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The Week that Was: All of Lawfare in One Post

Christiana Wayne
Sunday, June 6, 2021, 8:48 AM

Your weekly summary of everything on the site.

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Alex Thurston considered the future of northeastern Nigeria after the death of Boko Haram’s leader.

Jen Patja Howell shared an episode of the Lawfare Podcast featuring discussion of the newest developments in Trump investigations—with Lawfare co-founder Jack Goldsmith, Executive Editor Scott Anderson, Senior Editor Quinta Juresic and Editor in Chief Benjamin Wittes:

John Bellinger remembered Sen. John Warner for his political independence, expertise and integrity.

Jordan Schneider shared an episode of ChinaTalk in which he and Ilan Gur discussed ways to improve America’s research and development and solve entrepreneurial bottlenecks:

Jim Dempsey proposed strengthening regulatory guidelines following the Transportation Security Administration’s (TSA’s) new emergency directive in the wake of the ransomware attack on the Colonial Pipeline in May.

Alan Rozenshtein argued that the government’s best defense of a digital surveillance system in the interest of public health would rely on the “special needs” exemption to the Fourth Amendment.

Michel Paradis provided background and analysis for the newest legislative effort to combat the prevalence of sexual assault in the military.

Jen Patja Howell also shared an episode of Rational Security covering the ransomware attack on meat processor JBS and a new search for evidence of the origins of the coronavirus. Madiha Afzal of the Brookings Institution joined to talk about withdrawal of U.S. troops from Afghanistan:

Howell also shared an episode of the Lawfare Podcast in which Lawfare Executive Editor Scott Anderson and Natan Sachs, a fellow at the Brookings Institution and director of its Center for Middle East Policy, talked about the newest developments in Israel’s political landscape:

She also shared an episode of the Lawfare Podcast's "Arbiters of Truth" series on our online information ecosystem. Lawfare Senior Editor Quinta Juresic and Evelyn Douek spoke with Nikhil Pahwa about the latest clashes between online platforms and the Indian government:

Stewart Baker posted an episode of the Cyberlaw Podcast in which he interviews the authors of a widely publicized Ransomware Task Force report, asking them if good cybersecurity policy has to be boring:

Sam Cohen and Alex Vivona covered the latest news out of the South China Sea, including Sino-Philippine tensions over the Whitsun Reef.

Daniel Richman and Sarah Seo traced the history of federal and state oversight of policing as context for the George Floyd Justice in Policing Act of 2020 which is pending Senate approval.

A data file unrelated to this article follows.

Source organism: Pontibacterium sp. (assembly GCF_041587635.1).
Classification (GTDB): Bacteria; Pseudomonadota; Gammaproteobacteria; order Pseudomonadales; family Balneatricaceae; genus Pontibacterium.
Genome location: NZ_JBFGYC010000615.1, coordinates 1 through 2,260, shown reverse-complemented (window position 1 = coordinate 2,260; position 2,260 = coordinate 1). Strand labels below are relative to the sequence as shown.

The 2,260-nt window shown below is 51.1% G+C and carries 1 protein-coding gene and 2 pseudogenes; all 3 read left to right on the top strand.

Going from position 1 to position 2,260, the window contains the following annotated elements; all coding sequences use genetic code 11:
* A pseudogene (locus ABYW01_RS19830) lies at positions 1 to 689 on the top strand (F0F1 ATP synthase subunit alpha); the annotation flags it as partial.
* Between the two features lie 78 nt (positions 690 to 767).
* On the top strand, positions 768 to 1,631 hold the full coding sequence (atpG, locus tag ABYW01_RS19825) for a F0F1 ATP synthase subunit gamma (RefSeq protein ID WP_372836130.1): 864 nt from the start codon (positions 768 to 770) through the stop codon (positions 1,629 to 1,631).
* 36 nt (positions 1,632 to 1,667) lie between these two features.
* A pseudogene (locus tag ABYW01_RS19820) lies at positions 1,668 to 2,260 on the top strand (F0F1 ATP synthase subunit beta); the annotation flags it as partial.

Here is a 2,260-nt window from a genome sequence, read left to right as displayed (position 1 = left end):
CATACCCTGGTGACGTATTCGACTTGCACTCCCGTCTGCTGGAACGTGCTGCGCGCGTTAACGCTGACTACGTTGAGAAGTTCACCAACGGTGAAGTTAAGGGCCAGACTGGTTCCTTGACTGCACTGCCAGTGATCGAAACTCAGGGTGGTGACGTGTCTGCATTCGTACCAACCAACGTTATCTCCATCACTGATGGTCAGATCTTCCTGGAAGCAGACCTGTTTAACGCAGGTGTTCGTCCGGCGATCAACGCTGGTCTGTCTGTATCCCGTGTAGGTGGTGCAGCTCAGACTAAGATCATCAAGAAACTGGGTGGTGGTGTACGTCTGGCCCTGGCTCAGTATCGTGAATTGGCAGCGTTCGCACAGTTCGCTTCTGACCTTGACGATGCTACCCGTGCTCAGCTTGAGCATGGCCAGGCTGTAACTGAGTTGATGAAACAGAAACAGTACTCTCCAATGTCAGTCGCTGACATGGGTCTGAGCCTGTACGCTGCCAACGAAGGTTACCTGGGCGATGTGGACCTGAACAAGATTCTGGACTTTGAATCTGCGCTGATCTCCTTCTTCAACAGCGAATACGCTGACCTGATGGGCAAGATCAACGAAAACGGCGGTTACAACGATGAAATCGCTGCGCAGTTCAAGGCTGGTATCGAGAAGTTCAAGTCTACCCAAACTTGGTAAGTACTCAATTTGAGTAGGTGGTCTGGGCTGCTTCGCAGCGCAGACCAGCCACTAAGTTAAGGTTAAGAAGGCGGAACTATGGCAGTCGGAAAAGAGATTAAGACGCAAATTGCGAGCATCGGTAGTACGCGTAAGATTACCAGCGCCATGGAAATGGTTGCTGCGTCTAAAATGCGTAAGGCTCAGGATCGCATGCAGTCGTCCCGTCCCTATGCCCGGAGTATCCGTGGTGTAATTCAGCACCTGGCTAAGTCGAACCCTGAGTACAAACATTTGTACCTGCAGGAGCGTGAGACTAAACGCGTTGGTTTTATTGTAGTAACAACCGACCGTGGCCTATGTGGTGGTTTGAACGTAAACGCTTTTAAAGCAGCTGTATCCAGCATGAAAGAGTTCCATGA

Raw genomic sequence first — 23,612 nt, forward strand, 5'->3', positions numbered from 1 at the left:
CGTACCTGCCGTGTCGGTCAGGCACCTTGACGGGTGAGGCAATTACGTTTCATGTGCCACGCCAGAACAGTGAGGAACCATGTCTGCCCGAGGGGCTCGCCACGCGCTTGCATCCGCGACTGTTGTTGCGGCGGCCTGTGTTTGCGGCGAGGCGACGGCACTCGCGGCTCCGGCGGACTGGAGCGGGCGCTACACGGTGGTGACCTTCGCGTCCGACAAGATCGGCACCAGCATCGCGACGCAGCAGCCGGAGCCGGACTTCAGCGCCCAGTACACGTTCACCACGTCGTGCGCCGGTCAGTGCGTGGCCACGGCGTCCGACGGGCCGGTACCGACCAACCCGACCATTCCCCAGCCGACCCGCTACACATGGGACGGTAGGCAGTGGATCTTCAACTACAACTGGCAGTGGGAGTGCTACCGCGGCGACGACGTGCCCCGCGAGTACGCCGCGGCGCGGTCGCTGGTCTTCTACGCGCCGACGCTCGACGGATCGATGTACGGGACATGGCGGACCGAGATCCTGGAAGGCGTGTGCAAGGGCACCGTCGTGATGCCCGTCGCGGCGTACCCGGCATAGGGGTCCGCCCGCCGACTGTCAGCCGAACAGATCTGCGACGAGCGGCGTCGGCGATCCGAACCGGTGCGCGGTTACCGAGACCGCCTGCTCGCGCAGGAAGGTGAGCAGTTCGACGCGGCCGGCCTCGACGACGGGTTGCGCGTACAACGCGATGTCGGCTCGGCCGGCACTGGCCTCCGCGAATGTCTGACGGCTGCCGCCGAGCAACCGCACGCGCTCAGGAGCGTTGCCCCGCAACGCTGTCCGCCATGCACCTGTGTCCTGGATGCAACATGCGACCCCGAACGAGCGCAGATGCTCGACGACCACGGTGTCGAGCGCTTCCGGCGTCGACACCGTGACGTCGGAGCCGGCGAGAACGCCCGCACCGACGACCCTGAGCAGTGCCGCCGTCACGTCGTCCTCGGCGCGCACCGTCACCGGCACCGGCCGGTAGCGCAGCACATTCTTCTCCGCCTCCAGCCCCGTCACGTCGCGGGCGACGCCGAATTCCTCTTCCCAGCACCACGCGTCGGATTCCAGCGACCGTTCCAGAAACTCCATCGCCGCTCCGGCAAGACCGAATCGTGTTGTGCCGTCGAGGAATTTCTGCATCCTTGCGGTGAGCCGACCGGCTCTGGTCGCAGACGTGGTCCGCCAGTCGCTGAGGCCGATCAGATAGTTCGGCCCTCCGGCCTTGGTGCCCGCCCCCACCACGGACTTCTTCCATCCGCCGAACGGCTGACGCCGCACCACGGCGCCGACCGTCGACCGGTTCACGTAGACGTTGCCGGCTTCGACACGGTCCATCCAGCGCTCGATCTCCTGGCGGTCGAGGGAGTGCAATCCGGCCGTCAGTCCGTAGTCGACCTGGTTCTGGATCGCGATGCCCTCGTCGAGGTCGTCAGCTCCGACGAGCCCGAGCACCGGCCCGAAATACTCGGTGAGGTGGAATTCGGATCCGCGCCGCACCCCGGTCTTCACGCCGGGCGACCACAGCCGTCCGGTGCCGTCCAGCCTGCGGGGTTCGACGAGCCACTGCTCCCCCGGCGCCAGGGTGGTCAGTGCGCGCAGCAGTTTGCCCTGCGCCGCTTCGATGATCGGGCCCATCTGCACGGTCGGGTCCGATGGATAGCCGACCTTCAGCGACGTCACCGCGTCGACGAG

Rohini Kurup shared an annual Department of Defense report on civilian casualties in connection to U.S. military operations. 

Bryce Klehm announced the Lawfare Live episode which featured Paradis taking questions on his new Lawfare article, “Congress Demands Accountability for Service Members”:

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Klehm and Rozenshtein considered presidential immunity and First Amendment protections with regard to Rep. Bennie Thompson’s lawsuit against Donald Trump, Rudy Guiliani and far-right extremist group the Oath Keepers for their actions on Jan. 6.

Christiana Wayne shared the Supreme Court’s ruling in Van Buren v. United States, a case with major implications for the future of the Computer Frauds and Abuses Act.

Evelyn Douek argued that Facebook’s response to the Facebook Oversight Board’s policy recommendations in regards to the suspension of Donald Trump is underwhelming.

Quinta Juresic analyzed recent court battles over the Mueller report and the tension between the administration’s desire to break with the Trump years and the Justice Department’s other institutional interests.

Eve Gaumond reviewed the European Commission’s new Artificial Intelligence Act.

And Howell also shared an episode of the Lawfare Podcast covering the latest in U.S.-China relations. Lawfare AssociateAssistant Editor Bryce Klehm sat down with Ryan Hass, a senior fellow at the Brookings Institution, for a wide-ranging discussion on the United States’s China policy. Hass is the author of the new book, “Stronger: Adapting America’s China Strategy in an Age of Competitive Interdependence”:

And that was the week that was.

Christiana Wayne is a junior at the University of North Carolina-Chapel Hill studying history and English. She is an intern at Lawfare.

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